Anders Breivik: a criminal mind?

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In order Anders Behring Breivik finally receives a verdict: he was sentenced to 21 years of “preventive detention” for the massacre carried out one year ago in Norway.

On the 22nd of July 2011 Breivik detonated a bomb in central Oslo killing eight people and a few hours later he went to the island of Utoya where he embarked on a shooting rampage against a group of young people who were participating in the Labor Part rally and killed 69 of them. Breivik was quite lucid in supporting the reasons for his crimes, considering them as necessary acts to defend the state against the Muslim invasion, marxism and multiculturalism. This cold-blooded explanation given by Breivik    from the beginning to the end of the court hearing, led experts to believe that the the killer is mentally ill. The apparent lack of any feelings or remorse, the all-encompassing search to achieve a goal   that had been prepared for a long time and the graveness of his actions suggested a severe case of psychopathy. Correctly establishing his state of mind, however, proved to be very difficult. Breivik, who was analyzed by a team of experts, was initially considered to be schizophrenic and suffering from psychosis. After more detailed investigations and regular meetings with the killer a different team of psychiatrists did not find any signs of   mental illnesses.

Breivik, on the other hand, has always declared to be in full possession of his mental faculties. This is not only as a result of his allegiance to his ideology, which a declaration of mental instability would have inevitably diminished, but also in light how the Norwegian penal system is structured. As was previously highlighted in recent months, the Norwegian penal code, surprisingly, foresees a maximum sentence of 21 years in prison. A prison that has all the comforts (the prison in question is Ila, an ex Nazi prison camp, which nowadays is considered an avant-garde prison complete with computers and television for the inmates). If however Breivik was found to be mentally ill, he would have risked being sentenced to life confinement in a psychiatric hospital and as a result he would have appealed the sentence.

Many considerations can be made, including social and political, when   assessing the sentence he received. The 21 years of preventive detention inflicted, which could be prolonged at the end of his sentence   if he is still considered a danger to society, was based on the fact that the judges have considered Breivik fully aware of what he had done, with intent and will, despite having a "personality disorder" that led him
to his political intentions and destabilization of society. Many, however, still have considerable doubts regarding Breivik’s psychopathy. Can any person that is completely emotionally detached with respect to his actions, that pursues a goal regardless of the consequences, that does not repent, be rehabilitated? How should be treated by the law? A recent study by the University of Utah on a sample of American courts and published in Science a few days ago, shows how judges, when faced with scientific explanations of the defendants’ psychopathy, tend to reduce the punishment. The reason for this is that the judges are led to think that the criminal was not fully conscious when the decision to carry out the crime was made. However when the criminal’s psychopathy condition   is not supported by detailed information, the punishment is increased, thus emphasizing that these individuals can be a danger to society.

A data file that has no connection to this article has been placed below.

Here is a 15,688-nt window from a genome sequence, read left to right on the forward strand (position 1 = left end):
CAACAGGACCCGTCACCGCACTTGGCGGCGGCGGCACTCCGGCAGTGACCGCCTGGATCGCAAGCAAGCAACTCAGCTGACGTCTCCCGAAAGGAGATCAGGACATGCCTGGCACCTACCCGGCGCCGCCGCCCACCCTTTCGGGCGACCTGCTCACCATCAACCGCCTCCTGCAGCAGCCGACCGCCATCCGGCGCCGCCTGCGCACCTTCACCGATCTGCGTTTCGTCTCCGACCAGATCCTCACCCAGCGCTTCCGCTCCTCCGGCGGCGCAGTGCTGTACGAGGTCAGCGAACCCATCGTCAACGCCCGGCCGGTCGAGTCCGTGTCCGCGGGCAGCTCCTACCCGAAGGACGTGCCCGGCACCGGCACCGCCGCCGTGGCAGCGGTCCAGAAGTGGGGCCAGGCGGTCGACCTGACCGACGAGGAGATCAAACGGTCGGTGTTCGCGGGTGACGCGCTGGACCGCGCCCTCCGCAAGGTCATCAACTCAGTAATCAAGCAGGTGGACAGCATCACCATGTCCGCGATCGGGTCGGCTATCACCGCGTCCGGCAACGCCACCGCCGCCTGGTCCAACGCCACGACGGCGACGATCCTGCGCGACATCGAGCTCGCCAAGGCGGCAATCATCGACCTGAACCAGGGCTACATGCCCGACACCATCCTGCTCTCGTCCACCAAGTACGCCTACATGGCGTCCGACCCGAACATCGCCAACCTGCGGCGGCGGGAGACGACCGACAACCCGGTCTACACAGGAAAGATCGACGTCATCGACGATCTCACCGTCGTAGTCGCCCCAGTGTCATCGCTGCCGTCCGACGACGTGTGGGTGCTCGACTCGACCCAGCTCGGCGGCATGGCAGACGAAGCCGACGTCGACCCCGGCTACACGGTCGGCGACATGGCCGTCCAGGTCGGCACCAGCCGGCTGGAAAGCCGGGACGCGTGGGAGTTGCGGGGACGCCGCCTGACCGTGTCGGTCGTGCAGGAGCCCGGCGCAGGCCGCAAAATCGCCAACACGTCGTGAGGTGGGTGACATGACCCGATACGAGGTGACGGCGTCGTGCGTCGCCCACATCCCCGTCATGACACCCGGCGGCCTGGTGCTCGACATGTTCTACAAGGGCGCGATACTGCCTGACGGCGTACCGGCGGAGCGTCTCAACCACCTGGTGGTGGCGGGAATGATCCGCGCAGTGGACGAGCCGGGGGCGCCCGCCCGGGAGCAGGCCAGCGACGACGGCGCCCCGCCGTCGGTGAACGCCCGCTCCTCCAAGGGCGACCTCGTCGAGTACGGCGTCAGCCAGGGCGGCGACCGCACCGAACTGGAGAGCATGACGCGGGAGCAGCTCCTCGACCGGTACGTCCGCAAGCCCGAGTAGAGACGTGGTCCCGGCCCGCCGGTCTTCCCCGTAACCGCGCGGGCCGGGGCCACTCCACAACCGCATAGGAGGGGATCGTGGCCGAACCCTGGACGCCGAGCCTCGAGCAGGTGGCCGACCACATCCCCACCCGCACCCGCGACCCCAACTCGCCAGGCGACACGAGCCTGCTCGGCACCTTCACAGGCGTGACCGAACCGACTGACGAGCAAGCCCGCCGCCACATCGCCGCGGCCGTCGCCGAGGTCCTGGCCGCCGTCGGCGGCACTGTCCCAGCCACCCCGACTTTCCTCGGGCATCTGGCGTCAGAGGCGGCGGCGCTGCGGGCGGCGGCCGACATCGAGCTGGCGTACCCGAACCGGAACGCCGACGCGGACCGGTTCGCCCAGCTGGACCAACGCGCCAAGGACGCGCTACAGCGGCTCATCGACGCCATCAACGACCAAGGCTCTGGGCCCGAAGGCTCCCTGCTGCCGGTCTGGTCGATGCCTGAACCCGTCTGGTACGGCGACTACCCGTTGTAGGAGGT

In the not too distant future, the possibility of investigating the mechanisms and morphology of the brain of the alleged psychopaths, with the aid neuroscientific techniques, is envisaged. Many studies are already under way in this direction and the difficulty of recognizing such illnesses with traditional methodologies will no doubt lead to new technologies being welcomed by both the scientific and legal communities. The question "how to deal with these people", however, still remains very complex. In the Corriere della Sera, Umberto Veronesi argues in favor of a prison sentence which is limited over the years in order to comply with our constitutional principle of rehabilitating the offender (Article 27). This train of thought also appears to be accepted by science: the latest research shows that the brain is plastic in the sense that the synapses are renewed over time and brain stem cells allow renewal of our brain. After 21 years in prison, therefore, Breivik’s brain will no longer be similar to his present brain and a rehabilitation program may thus have a beneficial effect.

The debate is still open but now it not only involves legal experts but also scientists and as brain research advances scientists will become increasingly sought after.

 

Further reading:

L. G. Aspinwall, T. R. Brown, J. Tabery. The Double-Edged Sword: Does Biomechanism Increase or Decrease Judges' Sentencing of Psychopaths? Science, 2012; 337 (6096): 846 DOI: 10.1126/science.1219569

P. Beaumont, Anders Behring Breivik: profile of a mass murderer 

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